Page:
Constant fighting in Yemen is crushing its people with suffering that will change the shape of their society for many years to come.
On Nov. 15, US Secretary of State John Kerry announced a cease-fire agreement between the Saudi-led coalition and the Houthi rebel group.
The cease-fire agreement only mentioned the Saudi-led coalition and the alliance between the Houthis and ousted President Ali Abdullah Saleh. It excluded the internationally recognized Yemeni government led by Abed Rabbo Mansour Hadi. The agreement included a request to Hadi’s government to participate in a unity government with the Houthi-Saleh alliance. Later the same day, Hadi’s foreign minister, Abdel-Malek al-Mekhlafi, stated that his government was “not interested" in such an agreement.
With the stagnation in the process of ending hostilities and the lack of willingness of all warring parties to engage in a peace deal, the country is at risk of falling into an abyss. Yemen has been on the United Nations' List of Least Developed Countries in the world since the list's creation in 1971. Prolonging this devastating war threatens to keep Yemen in that position for a long time to come.
Yemen has been considered a poor country for most of its modern history, but its humanitarian conditions have been at their worst since the outbreak of the conflict. The already-dismal situation there suffered a major blow when Saudi Arabia — with a 10-country coalition including the United Arab Emirates, Jordan and Morocco — intervened in March 2015 to fight Houthi territorial expansion in Yemen. The rebel group seized the capital of Sanaa in September 2014.
Saudi Arabia expected to make short work of its operation, but the fighting continues today.
Yemen entered this war as an extremely impoverished country with severe economic problems driven by decades of political chaos. Yet international organizations have worked toward establishing a sustainable humanitarian development process. All the successes of development policies in Yemen and economic reform that were introduced by the International Monetary Fund in 1996 following the civil war in 1994 have not only been dismantled during the current vicious war, but will also be difficult to restore and build on in any future postwar recovery plan.
After any destructive conflict comes a reconstruction phase; for this phase to succeed and establish a solid ground for sustainable peace, there is a crucial need for an adequate labor force. But the current humanitarian situation in Yemen draws a very bleak image of the country’s future, with its education and health sectors failing.
Yemen is unable to provide health care for a large share of the population. More than half of its health facilities are out of service or only partially functioning, leaving Yemenis to fall prey to war injuries and diseases that have been all but forgotten in the developed world, such as dengue fever and cholera. The World Health Organization said the number of cholera cases in Yemen doubled in less than two weeks, exceeding 4,000 by mid-November. In addition, the International Committee of the Red Cross estimates more than 6,000 Yemenis have lost one or more limbs during this war, adding to the number of disabled people in Yemen, which was estimated at 2 million in 2014.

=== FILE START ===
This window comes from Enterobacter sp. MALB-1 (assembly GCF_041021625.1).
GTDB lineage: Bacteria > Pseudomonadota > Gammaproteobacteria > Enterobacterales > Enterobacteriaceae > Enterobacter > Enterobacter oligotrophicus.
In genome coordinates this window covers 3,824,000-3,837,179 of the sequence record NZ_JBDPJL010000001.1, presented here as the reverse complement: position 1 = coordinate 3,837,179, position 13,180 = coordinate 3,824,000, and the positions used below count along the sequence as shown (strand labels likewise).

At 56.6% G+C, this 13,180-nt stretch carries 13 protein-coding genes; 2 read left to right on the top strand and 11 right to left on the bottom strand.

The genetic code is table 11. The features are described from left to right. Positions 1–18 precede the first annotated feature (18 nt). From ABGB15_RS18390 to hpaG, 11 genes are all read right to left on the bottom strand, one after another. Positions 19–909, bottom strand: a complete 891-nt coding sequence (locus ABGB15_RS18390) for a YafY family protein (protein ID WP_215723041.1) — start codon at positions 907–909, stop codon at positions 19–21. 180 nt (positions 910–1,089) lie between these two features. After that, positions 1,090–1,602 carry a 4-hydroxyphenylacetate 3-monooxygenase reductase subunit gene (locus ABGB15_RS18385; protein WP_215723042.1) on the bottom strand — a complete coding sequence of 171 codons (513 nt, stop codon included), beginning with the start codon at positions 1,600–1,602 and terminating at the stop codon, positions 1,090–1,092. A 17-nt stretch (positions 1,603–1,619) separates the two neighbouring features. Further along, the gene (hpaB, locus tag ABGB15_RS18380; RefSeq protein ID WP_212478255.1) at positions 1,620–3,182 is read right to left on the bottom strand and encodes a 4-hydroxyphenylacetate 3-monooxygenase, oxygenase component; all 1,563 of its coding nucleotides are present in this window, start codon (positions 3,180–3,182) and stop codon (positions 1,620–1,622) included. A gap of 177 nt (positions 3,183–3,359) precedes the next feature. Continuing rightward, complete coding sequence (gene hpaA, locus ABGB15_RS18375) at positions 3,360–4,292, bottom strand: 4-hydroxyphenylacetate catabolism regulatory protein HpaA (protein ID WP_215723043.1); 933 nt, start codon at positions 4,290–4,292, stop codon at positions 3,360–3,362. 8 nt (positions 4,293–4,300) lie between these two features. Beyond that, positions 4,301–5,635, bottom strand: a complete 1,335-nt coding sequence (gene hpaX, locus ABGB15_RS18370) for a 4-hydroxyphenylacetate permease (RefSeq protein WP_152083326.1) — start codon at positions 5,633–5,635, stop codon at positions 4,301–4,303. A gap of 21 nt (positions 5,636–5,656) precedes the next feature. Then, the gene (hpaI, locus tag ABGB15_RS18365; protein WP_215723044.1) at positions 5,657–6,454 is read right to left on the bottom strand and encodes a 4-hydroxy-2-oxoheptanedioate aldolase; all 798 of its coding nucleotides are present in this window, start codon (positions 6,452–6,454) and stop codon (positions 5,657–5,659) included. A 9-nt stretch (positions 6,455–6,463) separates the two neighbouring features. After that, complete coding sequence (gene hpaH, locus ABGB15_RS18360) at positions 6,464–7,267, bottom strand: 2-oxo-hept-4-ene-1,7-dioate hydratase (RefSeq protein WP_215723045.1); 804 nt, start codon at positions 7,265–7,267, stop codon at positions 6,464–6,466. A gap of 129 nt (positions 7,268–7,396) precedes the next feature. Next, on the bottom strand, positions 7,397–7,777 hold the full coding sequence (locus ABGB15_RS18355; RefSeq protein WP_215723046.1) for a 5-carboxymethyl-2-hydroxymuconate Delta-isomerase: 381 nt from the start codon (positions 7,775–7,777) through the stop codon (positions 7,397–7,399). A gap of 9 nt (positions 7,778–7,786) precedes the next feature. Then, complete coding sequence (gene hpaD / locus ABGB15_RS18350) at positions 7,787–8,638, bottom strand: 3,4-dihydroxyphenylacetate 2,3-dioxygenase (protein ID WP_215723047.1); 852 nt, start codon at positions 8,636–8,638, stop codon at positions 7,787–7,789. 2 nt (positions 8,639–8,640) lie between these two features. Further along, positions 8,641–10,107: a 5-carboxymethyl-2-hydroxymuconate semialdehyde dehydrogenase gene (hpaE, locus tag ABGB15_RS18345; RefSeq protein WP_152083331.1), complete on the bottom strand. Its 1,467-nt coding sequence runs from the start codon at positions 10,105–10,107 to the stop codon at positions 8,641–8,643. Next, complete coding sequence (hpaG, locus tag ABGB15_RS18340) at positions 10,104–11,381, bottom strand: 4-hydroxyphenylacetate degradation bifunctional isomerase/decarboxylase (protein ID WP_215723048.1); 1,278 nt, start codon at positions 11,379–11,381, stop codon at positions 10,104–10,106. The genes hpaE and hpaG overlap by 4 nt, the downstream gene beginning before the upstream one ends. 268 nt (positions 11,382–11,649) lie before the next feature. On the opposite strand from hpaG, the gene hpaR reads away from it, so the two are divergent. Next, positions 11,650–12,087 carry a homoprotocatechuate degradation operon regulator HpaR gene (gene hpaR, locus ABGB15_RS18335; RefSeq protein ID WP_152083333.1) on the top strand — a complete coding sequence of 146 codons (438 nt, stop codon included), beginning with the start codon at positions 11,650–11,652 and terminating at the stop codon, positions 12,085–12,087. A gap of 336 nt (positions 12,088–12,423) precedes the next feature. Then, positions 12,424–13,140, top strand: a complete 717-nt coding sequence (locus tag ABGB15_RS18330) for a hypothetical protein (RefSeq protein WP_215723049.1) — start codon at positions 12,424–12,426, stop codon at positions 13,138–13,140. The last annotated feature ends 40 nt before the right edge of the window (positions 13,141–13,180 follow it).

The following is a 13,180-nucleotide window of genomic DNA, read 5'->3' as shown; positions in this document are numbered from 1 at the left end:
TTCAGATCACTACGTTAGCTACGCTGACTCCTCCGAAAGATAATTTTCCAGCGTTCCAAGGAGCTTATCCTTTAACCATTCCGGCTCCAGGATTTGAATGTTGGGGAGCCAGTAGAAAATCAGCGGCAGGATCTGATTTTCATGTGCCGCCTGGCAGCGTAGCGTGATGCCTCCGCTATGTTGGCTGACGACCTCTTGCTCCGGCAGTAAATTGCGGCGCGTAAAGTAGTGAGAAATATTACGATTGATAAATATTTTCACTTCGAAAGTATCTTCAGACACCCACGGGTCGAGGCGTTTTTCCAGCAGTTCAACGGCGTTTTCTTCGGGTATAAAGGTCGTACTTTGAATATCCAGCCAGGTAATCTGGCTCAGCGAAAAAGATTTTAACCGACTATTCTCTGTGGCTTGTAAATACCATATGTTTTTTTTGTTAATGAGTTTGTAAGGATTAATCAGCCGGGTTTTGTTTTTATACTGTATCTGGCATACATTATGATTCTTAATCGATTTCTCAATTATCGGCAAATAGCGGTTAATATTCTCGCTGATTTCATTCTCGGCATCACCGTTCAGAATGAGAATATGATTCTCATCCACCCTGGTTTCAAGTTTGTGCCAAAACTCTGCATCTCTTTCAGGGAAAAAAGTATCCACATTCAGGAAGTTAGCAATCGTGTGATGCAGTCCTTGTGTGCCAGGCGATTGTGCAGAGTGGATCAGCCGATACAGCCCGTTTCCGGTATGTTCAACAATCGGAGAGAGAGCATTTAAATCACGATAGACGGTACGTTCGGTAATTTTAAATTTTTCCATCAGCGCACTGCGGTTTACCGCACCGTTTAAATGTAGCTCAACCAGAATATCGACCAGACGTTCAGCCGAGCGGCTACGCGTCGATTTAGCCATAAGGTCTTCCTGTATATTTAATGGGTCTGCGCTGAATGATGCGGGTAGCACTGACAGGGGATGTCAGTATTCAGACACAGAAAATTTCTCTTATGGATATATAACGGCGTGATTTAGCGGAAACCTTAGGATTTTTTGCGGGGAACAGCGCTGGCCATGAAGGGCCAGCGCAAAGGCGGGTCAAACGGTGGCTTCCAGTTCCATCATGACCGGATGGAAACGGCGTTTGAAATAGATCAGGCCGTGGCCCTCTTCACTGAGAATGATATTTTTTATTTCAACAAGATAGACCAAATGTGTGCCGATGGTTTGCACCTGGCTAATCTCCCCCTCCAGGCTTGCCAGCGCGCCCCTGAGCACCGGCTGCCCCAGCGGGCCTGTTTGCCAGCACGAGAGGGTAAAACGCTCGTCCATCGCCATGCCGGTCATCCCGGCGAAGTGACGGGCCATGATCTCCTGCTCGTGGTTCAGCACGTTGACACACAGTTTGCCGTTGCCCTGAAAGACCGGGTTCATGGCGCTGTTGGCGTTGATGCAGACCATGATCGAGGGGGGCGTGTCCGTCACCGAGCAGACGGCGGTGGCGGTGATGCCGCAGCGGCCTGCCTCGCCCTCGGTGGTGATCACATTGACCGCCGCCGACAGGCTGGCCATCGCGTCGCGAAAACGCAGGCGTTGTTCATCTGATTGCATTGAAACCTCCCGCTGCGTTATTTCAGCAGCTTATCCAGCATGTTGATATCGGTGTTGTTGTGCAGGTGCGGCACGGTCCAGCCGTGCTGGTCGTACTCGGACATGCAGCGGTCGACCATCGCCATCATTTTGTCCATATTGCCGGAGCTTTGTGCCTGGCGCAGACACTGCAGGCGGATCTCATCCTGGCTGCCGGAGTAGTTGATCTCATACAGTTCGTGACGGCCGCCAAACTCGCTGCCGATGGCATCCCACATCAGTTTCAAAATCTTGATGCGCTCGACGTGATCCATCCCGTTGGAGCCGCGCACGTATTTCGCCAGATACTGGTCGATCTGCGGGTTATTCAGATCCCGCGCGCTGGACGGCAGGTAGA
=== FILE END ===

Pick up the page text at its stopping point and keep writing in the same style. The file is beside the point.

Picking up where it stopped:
Yemen's small labor force, estimated at 4.2 million people in 2013-2014, must sustain the country's 21 million people and carry the burden of reconstruction with a plan to integrate more and more people into the labor force by offering more jobs. This remains a challenge with the country's continuing brain drain and the low level of education among its labor force. About 70% of Yemen's workers have nothing more than a primary education.
Yet literacy is one sector that has improved in Yemen. In 2015, 30% of Yemen's population was illiterate — less than half the percentage reported in 1994 (63%). That compares with 2015 rates, for example, of 51% in Ethiopia and 9% in Oman. Yemen also has a big gender gap when it comes to education and even bigger issues when it comes to the quality of schools and higher education. Less than 8% of the labor force holds a university degree.
During the war, 1.8 million students were unable to go to school either because their schools were destroyed or occupied by internally displaced persons or because the students themselves became displaced or were recruited into the different warring militias. About 60,000 students had to leave private schools for public ones, indicating that the war has affected all segments of Yemeni society.
Yemeni universities have been open only intermittently during the conflict. Many teachers were imprisoned or dismissed from work by the Houthi rebel group, had to leave their jobs or the country, or were striking to protest not being paid.
Many of the country’s best-educated millennials — the engine of Yemen’s future — have been steadily leaving the country in the past five years of political unrest to look for better opportunities elsewhere. All these factors pose a great challenge to any postwar recovery plan and any progress in humanitarian development.
The road to recovery for Yemen is a long one, but it must start with a cessation of hostilities to begin to heal the devastating human cost of this war. Putting Yemen’s future first by providing better health care and working to regain the Yemeni brainpower that fled the country should be the No. 1 priority of its political elite before the damage becomes irreparable.
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